A new study published in the journal Nature Communication suggested that climate change may worsen the Ebola crisis by 175% to 320% in 2070.
The researchers had considered all climate change scenarios and concluded that higher temperatures and slower socio-economic development would assist this risk. They also suggested the virus could reach other areas previously free from it via air transportation. Among the countries at risk are China, Russia, India, Europe, and the United States.
Although it has been 46 years since the first identified case of the Ebola outbreak, the cause is still unknown, but scientists had suspected the virus was transferred to humans, apes, and antelopes through Old World fruit bats.
Previous research already suggests that climate affects the behavior of disease-carrying animals like fruit bats. Theoretically, more rain will mean more trees that will bloom fruits that the bats will consume. This could also mean higher population growth and a greater likelihood to have contact with other animals and humans.
Drought, on the other hand, might force farmers to forage foods from the forest since they cannot grow crops. The deeper they venture into the forest, the greater the chance they will have contact with Ebola-carrying bats.
Although it is rare, Ebola is currently incurable. Vaccines are still in its experimental period, with the Democratic Republic of Congo as its testing sites. Health officials are hopeful for its success.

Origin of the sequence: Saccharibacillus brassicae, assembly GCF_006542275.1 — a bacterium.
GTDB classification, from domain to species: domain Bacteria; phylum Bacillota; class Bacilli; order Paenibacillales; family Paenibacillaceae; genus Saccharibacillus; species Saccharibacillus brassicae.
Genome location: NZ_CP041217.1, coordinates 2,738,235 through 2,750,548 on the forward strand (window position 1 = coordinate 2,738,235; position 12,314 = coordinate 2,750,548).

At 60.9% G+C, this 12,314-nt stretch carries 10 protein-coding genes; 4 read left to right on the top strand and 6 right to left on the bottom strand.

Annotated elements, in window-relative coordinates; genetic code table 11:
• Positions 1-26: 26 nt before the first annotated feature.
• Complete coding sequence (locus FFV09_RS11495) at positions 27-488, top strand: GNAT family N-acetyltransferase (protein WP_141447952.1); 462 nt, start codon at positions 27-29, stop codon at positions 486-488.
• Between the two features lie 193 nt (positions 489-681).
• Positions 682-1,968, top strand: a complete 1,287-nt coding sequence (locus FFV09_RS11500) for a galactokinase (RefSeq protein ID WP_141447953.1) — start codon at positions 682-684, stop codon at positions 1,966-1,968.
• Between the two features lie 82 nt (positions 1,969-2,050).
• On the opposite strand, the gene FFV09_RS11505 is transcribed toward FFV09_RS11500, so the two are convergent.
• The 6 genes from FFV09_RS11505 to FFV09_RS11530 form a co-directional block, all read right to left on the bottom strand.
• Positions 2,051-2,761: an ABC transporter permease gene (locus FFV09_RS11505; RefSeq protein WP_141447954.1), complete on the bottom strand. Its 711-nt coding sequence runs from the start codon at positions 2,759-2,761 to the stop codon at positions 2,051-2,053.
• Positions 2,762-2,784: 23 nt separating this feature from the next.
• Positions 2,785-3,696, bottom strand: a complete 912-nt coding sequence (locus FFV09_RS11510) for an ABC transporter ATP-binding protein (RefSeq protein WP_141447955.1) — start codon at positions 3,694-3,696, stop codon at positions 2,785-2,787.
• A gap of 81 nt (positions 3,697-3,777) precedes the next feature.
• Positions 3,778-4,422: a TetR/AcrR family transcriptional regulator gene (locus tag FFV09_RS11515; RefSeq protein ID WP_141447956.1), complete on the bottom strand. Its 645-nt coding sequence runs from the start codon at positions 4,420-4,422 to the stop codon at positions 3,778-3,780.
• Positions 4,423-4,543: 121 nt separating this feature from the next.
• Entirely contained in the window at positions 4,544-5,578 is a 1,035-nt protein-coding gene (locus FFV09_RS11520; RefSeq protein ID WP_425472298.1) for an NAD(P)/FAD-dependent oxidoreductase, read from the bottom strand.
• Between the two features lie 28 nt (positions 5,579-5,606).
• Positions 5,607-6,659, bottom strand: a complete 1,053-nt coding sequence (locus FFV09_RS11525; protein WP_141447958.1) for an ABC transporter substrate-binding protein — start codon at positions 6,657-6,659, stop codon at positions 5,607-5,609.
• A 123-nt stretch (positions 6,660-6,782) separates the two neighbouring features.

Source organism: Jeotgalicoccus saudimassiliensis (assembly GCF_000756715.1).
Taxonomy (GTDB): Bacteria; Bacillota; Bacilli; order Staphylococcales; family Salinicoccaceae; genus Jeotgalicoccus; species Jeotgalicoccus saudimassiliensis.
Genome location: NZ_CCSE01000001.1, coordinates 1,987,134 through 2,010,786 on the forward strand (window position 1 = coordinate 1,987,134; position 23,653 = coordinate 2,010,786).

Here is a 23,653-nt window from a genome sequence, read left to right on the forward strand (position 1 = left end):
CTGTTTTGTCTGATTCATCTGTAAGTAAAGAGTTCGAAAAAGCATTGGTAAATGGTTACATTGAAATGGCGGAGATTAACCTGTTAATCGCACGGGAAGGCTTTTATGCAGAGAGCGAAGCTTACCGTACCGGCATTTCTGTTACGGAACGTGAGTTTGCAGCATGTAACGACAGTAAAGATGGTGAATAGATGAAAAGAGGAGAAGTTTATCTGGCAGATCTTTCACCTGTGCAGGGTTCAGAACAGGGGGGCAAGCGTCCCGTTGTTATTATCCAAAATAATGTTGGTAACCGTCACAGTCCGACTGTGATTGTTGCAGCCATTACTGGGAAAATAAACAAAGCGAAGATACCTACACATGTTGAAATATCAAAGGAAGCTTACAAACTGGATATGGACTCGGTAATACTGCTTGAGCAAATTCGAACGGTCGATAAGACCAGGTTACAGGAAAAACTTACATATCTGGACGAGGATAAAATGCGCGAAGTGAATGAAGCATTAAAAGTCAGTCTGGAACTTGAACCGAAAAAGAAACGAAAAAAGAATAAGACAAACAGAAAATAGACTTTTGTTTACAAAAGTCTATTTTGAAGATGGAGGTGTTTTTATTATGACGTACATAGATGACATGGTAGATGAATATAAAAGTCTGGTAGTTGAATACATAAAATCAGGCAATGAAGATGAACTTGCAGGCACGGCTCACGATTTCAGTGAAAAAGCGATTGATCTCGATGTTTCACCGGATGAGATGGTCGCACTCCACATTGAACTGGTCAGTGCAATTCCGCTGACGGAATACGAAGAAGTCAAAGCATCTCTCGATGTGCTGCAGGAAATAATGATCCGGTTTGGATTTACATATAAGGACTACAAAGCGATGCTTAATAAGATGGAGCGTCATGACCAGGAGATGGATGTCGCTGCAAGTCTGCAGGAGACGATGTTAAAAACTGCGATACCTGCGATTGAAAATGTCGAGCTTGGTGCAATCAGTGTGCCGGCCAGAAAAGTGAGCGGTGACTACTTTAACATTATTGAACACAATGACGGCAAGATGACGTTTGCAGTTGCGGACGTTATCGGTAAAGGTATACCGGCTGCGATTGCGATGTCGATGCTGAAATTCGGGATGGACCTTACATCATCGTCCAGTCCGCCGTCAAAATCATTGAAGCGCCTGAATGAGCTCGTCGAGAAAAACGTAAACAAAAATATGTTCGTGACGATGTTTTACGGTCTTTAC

Previously known as Ebola hemorrhagic fever, Ebola virus disease (EVD) has first appeared in South Sudan and Dominican Republic of Congo. It was named after the Ebola River, where an outbreak also occurred. The average fatality rate is 50%.
But it's not just Ebola...
Experts believed that climate crisis can hinder the progress science has done on human health over the centuries, and reverse it. Much like Ebola, at least two-third of human infectious diseases were transferred from animals, and the climate crisis can potentially make it worse.
Mosquitoes, for instance, have been known to start some outbreaks like dengue and malaria, and they love a warmer and wetter climate. World Health Organization (WHO) already included dengue among the Top 10 Global Health Crisis.
Research also suggested that there is a correlation between global warming and the rise of the mysterious superbug C. auris, which is drug resistant and found in the human ear. Mammals' natural body heat is their primary protection against fungi. Unfortunately, through the years, these fungi are able to tolerate heat even above the mammalian basal temperature.
Other health conditions scientists had correlated with higher temperatures are diarrhoea, heat stress, heart defects, malnutrition, and antibiotic-resistant pathogens.
WHO predicted that this global phenomenon caused by human activities would lead to 250,000 more premature deaths it previously predicted about five years ago.
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